Thermoanalytical techniques, such as differential scanning calorimetry (DSC), are routinely applied to determine basic safety data for process risk assessments (PRA) in the chemical industry as well as for storage and transport of bulk chemicals (Stoessel F., 2008; TRAS 410). Since DSC measurements are performed with sample materials in amounts of milligrams, the legitimate question is always, whether the measured data is representative for the large-scale unit operation or not (scale-up problem). One aspect which must be considered in this context is the interaction of the sample material with the crucible material of construction.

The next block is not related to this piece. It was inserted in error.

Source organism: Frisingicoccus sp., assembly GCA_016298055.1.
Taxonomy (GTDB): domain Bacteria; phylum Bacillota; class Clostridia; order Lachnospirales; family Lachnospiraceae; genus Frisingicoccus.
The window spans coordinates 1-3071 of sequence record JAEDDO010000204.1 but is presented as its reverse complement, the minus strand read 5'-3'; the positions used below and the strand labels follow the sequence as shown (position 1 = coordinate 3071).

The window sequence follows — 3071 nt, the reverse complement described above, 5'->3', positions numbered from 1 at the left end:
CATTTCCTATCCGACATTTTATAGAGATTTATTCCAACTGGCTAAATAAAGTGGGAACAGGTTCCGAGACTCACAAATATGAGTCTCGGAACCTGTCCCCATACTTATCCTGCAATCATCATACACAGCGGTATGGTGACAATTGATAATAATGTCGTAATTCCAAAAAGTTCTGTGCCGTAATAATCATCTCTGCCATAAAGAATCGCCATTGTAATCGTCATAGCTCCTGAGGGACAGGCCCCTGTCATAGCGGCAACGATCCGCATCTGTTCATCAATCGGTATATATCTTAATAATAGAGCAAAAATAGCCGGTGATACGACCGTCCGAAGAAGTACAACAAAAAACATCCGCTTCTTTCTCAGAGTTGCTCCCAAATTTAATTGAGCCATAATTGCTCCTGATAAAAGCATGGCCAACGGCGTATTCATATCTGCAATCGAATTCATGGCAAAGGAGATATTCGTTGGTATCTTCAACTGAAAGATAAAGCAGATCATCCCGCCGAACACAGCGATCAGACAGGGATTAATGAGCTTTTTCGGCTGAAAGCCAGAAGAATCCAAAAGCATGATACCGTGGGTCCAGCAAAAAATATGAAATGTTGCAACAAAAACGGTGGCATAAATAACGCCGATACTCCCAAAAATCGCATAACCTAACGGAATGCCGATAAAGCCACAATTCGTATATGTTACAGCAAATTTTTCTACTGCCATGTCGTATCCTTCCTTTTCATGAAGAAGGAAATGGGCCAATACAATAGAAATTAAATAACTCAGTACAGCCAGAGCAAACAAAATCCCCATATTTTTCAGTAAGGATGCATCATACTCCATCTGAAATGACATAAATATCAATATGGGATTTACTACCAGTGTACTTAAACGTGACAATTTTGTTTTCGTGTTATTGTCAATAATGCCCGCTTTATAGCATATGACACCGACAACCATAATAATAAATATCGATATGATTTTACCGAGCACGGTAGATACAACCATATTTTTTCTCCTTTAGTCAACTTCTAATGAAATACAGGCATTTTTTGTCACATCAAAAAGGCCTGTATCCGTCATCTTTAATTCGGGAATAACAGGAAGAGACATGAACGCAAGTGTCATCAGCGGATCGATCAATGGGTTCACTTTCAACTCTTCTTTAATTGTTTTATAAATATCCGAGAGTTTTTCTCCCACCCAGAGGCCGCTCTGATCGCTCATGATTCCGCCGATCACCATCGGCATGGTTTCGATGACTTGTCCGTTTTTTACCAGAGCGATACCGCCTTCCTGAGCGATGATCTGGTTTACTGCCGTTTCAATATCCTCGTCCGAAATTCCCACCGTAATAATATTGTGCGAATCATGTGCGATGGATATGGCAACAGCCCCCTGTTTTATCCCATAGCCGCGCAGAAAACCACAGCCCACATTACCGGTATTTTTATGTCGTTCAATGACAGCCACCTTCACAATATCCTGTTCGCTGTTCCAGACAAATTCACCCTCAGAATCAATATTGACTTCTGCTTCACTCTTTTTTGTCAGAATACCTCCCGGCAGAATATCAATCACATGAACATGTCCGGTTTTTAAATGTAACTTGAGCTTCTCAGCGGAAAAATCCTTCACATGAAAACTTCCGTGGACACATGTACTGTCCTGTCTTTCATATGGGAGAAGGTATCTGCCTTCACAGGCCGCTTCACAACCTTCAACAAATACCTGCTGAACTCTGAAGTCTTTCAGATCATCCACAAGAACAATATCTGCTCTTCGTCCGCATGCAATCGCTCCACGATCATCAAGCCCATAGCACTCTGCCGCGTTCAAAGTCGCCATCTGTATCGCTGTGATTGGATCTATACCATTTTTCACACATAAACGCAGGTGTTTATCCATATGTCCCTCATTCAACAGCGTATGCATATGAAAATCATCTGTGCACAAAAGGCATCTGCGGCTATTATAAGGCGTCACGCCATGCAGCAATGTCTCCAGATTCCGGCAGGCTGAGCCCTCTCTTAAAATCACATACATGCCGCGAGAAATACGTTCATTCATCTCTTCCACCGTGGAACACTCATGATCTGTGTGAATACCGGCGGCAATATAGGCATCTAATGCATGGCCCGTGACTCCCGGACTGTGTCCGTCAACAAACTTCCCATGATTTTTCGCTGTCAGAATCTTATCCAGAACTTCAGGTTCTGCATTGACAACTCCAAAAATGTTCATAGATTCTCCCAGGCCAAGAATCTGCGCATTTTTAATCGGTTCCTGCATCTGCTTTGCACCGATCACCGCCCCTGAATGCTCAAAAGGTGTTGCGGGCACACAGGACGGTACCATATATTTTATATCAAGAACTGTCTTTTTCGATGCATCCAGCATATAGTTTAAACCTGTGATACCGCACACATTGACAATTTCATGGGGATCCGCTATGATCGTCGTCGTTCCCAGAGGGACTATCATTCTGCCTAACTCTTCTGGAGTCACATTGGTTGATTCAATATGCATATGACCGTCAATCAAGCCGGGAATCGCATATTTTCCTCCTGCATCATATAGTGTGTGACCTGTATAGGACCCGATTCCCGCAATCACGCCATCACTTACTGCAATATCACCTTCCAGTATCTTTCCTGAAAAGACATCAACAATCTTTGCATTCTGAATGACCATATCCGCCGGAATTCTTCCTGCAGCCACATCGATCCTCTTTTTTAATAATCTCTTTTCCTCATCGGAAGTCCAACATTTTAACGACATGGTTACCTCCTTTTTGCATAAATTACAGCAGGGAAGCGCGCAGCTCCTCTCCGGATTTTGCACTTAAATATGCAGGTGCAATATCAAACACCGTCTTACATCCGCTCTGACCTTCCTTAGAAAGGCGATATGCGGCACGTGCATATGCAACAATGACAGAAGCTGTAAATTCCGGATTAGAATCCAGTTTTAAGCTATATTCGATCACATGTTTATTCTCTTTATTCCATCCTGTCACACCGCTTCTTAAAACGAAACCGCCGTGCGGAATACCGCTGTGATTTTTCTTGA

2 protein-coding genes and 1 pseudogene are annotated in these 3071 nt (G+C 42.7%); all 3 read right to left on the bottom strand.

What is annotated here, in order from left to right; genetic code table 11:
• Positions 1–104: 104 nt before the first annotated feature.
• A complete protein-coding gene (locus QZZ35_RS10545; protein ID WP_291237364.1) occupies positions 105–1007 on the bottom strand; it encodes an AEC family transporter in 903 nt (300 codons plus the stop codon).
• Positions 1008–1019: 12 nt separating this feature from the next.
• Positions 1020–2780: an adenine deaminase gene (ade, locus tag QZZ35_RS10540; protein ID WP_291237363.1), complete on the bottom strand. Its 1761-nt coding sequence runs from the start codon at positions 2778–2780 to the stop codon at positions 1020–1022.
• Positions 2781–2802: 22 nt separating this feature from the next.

During the many years of practical experience in the field of calorimetry for PRAs, many examples of critical material combinations where observed in the laboratories of TAV SAD Process Safety, i.e. formerly Swissi. In this presentation some examples are given, where the interaction between sample and crucible material of construction was significant and therefore the measured data was not representative for the process of concern and thus could not be used for scale-up purposes.
These observations demonstrate again the possible lack of information when only a single method is applied for safety data evaluation and the need for complementary, alternative testing methods respectively (Grewer T., 1994). It also highlights the necessity for information exchange between plant (process owner) and safety lab, to define testing conditions as representative as possible.